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First Nations seek input, consultation on marijuana legalization plans

Indigenous people must have the opportunity to consult and be full participants in the drafting of new legislation around cannabis use in Canada, says Isadore Day, the Ontario Regional Chief for the Assembly of First Nations.

'We will not be left as second thought,' says Ontario Regional Chief for the Assembly of First Nations

Chiefs with the Assembly of First Nations voted unanimously in 2016 to support a proposal calling for First Nations to "benefit fully from the development of this new and emerging sector." (Rafferty Baker/CBC)

Indigenous people must have the opportunity to consult and be full participants in the drafting of new legislation around cannabis use in Canada, says Isadore Day, the Ontario Regional Chief for the Assembly of First Nations.

"We will not be left as second thought and we will not want to address this as incidental," he said.

Legalizing marijuana has implications for all levels of government - federal, provincial, municipal and First Nations - and even the first step, removing cannabis from the Criminal Code so it can be sold for recreational use, may have ramifications in Indigenous communities, he said.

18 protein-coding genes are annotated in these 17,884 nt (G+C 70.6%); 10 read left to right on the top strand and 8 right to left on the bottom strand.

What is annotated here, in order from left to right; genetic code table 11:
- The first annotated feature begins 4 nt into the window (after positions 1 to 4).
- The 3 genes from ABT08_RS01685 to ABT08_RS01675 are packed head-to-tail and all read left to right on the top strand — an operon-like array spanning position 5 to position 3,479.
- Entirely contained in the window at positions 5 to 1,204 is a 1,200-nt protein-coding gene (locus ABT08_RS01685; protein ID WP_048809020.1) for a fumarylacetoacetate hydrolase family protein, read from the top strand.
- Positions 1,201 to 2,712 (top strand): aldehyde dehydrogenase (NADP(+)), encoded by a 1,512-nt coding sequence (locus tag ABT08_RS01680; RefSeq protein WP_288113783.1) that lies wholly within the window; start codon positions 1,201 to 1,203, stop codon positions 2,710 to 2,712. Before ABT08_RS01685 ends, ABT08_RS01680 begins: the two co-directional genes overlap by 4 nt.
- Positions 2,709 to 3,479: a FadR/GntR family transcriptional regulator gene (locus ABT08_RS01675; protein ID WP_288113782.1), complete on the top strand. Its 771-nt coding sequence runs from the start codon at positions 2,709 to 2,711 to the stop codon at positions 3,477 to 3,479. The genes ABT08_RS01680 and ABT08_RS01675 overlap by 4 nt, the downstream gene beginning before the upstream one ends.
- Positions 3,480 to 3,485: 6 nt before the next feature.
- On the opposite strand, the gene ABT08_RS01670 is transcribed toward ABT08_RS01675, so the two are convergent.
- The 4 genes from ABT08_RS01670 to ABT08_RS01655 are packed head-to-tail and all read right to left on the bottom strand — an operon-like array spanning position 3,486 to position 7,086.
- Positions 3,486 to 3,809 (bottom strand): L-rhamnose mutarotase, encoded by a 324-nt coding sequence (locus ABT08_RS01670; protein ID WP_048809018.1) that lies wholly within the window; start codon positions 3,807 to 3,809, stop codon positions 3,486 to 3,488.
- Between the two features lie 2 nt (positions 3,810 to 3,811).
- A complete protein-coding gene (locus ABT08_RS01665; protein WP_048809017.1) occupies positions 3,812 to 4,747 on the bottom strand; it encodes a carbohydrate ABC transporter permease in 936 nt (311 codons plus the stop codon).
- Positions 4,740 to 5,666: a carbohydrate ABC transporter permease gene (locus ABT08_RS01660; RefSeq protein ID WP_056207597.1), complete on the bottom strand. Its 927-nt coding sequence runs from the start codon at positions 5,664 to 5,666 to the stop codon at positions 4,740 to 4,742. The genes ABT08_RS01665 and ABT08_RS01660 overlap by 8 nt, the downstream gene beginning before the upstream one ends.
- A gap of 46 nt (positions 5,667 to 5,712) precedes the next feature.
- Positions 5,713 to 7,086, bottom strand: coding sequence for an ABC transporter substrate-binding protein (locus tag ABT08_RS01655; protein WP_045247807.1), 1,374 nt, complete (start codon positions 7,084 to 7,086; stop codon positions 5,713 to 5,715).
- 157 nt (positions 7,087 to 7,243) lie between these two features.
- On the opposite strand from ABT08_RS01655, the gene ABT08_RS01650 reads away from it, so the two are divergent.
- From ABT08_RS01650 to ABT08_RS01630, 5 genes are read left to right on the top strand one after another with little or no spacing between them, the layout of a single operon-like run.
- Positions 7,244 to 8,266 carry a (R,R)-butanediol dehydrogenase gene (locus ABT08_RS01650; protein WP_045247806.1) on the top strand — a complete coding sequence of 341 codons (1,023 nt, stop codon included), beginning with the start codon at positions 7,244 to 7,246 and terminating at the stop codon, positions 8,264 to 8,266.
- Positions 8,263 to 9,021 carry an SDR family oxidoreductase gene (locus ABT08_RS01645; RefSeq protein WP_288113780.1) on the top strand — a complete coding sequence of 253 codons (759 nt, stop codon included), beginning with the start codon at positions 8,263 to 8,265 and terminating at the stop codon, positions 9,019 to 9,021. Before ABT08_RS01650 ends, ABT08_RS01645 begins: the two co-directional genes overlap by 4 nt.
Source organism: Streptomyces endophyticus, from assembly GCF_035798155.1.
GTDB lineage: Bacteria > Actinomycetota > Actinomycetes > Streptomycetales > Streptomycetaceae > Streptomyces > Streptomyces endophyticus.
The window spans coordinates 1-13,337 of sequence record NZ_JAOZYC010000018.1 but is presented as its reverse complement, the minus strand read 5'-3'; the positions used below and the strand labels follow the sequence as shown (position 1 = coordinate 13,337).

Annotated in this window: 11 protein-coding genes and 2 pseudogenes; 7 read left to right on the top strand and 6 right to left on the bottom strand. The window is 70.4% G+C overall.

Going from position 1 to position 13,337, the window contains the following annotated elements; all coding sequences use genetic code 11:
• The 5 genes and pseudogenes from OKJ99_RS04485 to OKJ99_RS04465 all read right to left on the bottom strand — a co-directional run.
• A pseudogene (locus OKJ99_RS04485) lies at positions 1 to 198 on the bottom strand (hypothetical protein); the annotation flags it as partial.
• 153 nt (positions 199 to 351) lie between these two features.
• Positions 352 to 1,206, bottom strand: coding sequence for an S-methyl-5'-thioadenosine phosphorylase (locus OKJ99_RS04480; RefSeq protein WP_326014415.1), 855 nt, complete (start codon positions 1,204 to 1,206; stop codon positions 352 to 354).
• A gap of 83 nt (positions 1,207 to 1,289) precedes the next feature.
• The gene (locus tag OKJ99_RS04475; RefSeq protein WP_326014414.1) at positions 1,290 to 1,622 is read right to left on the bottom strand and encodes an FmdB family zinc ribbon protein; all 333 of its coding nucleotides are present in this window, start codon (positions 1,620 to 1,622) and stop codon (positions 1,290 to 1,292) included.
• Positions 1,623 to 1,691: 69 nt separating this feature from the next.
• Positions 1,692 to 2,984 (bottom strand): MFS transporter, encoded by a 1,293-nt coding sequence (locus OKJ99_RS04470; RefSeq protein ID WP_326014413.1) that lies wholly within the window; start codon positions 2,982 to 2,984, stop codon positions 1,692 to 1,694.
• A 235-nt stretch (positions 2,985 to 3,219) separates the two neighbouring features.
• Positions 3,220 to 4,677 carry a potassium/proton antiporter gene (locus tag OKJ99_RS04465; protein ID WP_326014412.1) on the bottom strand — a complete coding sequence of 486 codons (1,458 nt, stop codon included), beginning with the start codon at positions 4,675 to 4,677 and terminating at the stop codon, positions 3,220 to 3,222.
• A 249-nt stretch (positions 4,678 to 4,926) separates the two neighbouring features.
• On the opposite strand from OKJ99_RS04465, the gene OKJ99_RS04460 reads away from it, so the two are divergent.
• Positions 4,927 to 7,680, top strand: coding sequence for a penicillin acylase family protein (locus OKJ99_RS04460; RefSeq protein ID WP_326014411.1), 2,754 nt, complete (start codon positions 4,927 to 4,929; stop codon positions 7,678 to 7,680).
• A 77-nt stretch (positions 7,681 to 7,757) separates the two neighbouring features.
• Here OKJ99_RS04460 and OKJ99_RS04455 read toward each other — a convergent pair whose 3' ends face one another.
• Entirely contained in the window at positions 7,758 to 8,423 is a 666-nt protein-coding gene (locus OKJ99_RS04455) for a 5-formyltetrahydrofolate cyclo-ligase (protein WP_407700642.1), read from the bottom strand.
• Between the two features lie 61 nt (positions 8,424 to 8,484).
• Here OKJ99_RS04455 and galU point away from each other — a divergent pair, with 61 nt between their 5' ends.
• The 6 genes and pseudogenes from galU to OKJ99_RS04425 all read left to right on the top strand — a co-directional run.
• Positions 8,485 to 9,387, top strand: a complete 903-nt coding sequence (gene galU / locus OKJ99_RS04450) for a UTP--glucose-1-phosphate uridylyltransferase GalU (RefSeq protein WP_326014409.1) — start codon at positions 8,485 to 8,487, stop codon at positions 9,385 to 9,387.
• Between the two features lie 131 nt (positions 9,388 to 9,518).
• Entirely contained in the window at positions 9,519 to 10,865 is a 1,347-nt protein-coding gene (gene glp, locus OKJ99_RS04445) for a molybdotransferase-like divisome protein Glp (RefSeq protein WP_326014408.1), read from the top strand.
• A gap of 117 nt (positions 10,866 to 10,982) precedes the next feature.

Isadore Day, the Ontario Regional Chief for the Assembly of First Nations, says the federal government must consult First Nations leaders on changes to Canada's marijuana laws. (CBC)

"The jurisdiction, being both Treaty traditional territories and First Nations lands under the Indian Act, just in that simple description there's so many areas of concern and consideration that the federal government will need to take into account and in some cases look at the government-to-government lens and say 'how do we ensure that First Nations are accommodated?'"

Day wonders what the impact of the change in legislation will be on issues that intersect with marijuana use, such as health care, social programs, and justice.

He also questions how federal and provincial governments will respond if a First Nation refuses to allow marijuana into the community. 

"Case in point, we have communities in the north that are dry [alcohol-free] communities and that probably will come into play."

New law in 2018  creates 'challenging time frame' 

The federal government has made some overtures, suggesting it may be open to discussions addressing First Nations concerns about the legislation, said Day.

But he believes the decision to have the new law ready by 2018 creates a "challenging time frame."

"If we have experienced issues and challenges with consultations so far with both the feds and the provinces than we're certainly going to see some issues arise here. We need to be prepared to work in partnership with the federal and provincial governments to deal with those issues."